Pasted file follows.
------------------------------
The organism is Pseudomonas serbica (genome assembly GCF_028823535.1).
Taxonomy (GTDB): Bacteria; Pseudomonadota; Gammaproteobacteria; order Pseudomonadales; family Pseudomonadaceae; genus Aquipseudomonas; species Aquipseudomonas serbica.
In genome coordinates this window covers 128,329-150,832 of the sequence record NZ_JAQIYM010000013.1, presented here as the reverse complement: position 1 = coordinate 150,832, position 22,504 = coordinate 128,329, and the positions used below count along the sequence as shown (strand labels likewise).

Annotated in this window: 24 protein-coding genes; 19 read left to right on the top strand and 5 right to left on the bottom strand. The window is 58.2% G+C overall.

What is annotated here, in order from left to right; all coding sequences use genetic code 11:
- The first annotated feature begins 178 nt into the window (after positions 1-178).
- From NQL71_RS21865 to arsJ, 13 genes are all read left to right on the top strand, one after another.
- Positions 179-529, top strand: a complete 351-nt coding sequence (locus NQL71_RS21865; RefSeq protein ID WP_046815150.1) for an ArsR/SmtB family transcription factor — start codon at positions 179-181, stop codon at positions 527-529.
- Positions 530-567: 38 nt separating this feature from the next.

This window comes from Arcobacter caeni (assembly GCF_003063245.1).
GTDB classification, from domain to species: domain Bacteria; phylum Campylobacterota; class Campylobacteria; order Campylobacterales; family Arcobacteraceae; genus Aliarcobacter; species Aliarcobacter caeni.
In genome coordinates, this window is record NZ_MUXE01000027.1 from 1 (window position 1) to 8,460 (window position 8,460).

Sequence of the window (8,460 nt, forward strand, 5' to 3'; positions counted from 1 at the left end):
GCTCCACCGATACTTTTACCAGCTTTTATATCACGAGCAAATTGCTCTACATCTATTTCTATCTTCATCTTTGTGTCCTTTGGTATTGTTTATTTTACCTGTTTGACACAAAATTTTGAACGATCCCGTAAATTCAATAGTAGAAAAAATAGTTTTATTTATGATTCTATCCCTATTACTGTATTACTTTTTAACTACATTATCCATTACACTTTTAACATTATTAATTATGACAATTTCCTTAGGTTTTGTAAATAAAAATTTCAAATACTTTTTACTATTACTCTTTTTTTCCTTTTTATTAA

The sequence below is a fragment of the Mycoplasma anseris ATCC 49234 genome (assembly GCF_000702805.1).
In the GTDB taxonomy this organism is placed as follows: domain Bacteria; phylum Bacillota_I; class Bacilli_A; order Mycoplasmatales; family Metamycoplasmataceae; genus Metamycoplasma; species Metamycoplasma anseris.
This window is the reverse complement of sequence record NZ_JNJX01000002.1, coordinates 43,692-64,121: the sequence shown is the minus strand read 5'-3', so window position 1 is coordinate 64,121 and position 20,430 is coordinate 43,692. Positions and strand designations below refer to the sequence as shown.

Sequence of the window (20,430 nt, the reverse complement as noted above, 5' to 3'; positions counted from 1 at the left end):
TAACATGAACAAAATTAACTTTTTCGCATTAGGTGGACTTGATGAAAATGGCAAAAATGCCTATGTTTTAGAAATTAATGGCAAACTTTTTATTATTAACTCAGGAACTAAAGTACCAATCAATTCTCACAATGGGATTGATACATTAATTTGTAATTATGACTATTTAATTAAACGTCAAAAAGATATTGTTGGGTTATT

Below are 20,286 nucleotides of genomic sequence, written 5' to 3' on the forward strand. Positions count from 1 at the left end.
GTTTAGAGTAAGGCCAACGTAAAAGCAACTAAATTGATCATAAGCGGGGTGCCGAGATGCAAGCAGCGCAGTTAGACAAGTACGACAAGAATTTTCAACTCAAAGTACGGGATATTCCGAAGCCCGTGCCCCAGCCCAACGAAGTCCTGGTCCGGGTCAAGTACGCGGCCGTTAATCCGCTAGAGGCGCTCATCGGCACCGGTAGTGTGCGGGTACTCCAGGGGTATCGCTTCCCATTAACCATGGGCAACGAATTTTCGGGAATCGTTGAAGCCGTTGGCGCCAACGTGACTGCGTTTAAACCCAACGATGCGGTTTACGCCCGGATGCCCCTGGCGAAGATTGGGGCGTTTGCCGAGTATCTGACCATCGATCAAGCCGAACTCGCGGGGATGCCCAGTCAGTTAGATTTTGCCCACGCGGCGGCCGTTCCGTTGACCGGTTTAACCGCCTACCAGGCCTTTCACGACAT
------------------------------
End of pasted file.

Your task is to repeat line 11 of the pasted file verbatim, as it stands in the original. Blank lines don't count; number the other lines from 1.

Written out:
GTDB classification, from domain to species: domain Bacteria; phylum Campylobacterota; class Campylobacteria; order Campylobacterales; family Arcobacteraceae; genus Aliarcobacter; species Aliarcobacter caeni.